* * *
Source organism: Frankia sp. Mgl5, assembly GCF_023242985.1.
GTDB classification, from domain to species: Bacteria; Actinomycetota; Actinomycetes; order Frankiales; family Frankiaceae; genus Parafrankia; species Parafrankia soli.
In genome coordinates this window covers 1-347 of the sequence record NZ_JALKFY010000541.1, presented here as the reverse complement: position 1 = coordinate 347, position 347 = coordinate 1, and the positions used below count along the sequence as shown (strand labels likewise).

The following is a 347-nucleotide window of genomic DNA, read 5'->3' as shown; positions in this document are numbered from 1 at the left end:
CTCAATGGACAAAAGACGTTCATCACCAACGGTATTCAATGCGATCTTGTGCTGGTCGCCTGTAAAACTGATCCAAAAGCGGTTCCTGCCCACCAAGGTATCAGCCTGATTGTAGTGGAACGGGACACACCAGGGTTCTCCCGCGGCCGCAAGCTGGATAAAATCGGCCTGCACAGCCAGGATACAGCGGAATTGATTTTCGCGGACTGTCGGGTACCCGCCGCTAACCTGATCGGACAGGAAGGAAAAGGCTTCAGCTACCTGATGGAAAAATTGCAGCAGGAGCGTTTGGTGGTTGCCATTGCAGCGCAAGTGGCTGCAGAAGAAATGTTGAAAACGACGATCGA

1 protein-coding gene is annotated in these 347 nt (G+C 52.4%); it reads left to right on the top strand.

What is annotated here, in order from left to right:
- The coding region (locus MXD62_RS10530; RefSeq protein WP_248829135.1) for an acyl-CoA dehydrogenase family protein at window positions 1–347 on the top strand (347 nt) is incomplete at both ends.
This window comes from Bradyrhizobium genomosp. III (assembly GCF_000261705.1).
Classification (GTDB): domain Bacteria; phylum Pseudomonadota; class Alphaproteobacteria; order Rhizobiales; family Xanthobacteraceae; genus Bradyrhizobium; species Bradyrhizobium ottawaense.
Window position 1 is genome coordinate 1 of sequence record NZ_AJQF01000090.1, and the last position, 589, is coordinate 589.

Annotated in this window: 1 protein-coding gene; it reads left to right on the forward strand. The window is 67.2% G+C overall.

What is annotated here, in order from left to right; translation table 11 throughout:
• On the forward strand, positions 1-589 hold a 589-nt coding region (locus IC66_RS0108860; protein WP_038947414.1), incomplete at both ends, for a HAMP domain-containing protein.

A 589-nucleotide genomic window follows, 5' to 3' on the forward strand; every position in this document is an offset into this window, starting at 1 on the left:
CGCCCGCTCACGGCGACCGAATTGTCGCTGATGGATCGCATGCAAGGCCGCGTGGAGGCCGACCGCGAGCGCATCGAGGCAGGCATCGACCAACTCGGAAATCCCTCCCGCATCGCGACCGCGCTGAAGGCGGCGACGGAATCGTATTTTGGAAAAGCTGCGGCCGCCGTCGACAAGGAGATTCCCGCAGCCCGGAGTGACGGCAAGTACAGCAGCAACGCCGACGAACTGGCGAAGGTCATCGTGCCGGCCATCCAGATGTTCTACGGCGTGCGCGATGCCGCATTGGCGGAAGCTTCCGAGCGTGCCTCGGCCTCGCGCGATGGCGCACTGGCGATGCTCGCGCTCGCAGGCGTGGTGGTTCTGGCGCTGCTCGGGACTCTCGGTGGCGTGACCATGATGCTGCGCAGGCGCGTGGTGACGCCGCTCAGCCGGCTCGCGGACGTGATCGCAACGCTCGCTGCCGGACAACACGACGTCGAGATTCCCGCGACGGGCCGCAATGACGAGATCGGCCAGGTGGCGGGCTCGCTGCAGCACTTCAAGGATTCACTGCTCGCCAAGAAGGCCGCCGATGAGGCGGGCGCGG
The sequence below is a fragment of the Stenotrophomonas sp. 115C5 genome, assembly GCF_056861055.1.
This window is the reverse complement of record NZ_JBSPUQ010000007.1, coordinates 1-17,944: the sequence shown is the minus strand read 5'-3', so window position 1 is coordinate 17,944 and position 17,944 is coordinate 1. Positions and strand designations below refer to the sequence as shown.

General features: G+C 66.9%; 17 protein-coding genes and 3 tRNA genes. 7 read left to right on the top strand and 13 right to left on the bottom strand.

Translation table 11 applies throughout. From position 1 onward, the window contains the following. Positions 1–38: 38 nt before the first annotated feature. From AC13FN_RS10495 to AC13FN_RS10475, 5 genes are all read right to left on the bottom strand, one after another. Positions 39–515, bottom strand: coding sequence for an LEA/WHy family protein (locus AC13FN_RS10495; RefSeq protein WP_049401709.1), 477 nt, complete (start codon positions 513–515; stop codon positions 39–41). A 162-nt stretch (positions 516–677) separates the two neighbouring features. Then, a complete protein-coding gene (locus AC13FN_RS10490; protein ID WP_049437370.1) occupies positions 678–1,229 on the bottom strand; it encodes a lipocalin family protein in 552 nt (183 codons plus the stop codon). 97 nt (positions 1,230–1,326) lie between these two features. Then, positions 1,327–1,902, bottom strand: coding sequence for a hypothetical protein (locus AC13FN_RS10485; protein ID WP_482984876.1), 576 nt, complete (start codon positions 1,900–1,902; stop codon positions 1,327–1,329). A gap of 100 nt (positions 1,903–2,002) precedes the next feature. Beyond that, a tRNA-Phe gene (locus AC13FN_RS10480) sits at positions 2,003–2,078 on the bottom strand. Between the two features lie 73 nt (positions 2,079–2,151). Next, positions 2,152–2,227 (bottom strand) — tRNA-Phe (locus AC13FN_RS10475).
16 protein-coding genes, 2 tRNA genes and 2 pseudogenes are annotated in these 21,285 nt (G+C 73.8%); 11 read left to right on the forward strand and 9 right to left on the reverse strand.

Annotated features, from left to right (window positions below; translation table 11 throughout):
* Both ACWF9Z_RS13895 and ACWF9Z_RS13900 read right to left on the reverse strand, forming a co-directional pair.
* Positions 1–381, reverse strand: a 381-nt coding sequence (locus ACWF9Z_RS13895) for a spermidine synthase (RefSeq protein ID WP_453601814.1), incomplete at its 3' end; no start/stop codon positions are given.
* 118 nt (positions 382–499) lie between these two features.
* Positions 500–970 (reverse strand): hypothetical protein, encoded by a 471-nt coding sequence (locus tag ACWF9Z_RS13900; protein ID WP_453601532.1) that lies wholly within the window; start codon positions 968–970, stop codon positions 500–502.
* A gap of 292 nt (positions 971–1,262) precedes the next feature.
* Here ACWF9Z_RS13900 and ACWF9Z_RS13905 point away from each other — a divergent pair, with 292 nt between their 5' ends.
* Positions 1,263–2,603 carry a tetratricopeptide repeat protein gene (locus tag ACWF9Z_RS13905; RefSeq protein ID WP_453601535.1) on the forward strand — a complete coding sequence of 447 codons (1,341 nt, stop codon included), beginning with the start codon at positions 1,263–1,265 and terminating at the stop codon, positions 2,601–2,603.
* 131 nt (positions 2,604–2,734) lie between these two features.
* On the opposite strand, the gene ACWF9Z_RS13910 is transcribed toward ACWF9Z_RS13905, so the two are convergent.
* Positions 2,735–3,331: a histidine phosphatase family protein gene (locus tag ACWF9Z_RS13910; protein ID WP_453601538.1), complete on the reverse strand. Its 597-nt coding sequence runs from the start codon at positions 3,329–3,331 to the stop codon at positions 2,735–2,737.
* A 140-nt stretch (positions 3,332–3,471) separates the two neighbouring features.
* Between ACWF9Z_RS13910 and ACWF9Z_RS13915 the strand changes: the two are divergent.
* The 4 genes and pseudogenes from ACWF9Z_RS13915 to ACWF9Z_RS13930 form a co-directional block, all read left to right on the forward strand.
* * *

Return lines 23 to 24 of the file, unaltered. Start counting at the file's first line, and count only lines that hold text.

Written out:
* Both ACWF9Z_RS13895 and ACWF9Z_RS13900 read right to left on the reverse strand, forming a co-directional pair.
* Positions 1–381, reverse strand: a 381-nt coding sequence (locus ACWF9Z_RS13895) for a spermidine synthase (RefSeq protein ID WP_453601814.1), incomplete at its 3' end; no start/stop codon positions are given.